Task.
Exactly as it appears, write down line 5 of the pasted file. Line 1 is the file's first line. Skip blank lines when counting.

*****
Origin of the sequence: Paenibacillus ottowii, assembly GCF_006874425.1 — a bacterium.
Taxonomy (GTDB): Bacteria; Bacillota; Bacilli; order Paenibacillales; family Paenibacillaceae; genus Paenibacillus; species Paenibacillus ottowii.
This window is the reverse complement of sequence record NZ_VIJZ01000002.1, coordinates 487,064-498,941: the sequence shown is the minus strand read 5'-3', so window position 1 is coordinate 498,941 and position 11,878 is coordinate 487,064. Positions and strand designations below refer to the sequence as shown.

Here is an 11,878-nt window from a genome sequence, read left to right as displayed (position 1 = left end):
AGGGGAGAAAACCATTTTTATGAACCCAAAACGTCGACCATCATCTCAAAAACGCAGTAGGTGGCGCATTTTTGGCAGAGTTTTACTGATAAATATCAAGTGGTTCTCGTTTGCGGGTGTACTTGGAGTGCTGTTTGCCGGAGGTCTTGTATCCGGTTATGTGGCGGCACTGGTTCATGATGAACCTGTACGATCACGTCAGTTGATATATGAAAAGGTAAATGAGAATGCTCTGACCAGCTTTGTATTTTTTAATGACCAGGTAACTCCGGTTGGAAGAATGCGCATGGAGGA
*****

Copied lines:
AGGGGAGAAAACCATTTTTATGAACCCAAAACGTCGACCATCATCTCAAAAACGCAGTAGGTGGCGCATTTTTGGCAGAGTTTTACTGATAAATATCAAGTGGTTCTCGTTTGCGGGTGTACTTGGAGTGCTGTTTGCCGGAGGTCTTGTATCCGGTTATGTGGCGGCACTGGTTCATGATGAACCTGTACGATCACGTCAGTTGATATATGAAAAGGTAAATGAGAATGCTCTGACCAGCTTTGTATTTTTTAATGACCAGGTAACTCCGGTTGGAAGAATGCGCATGGAGGA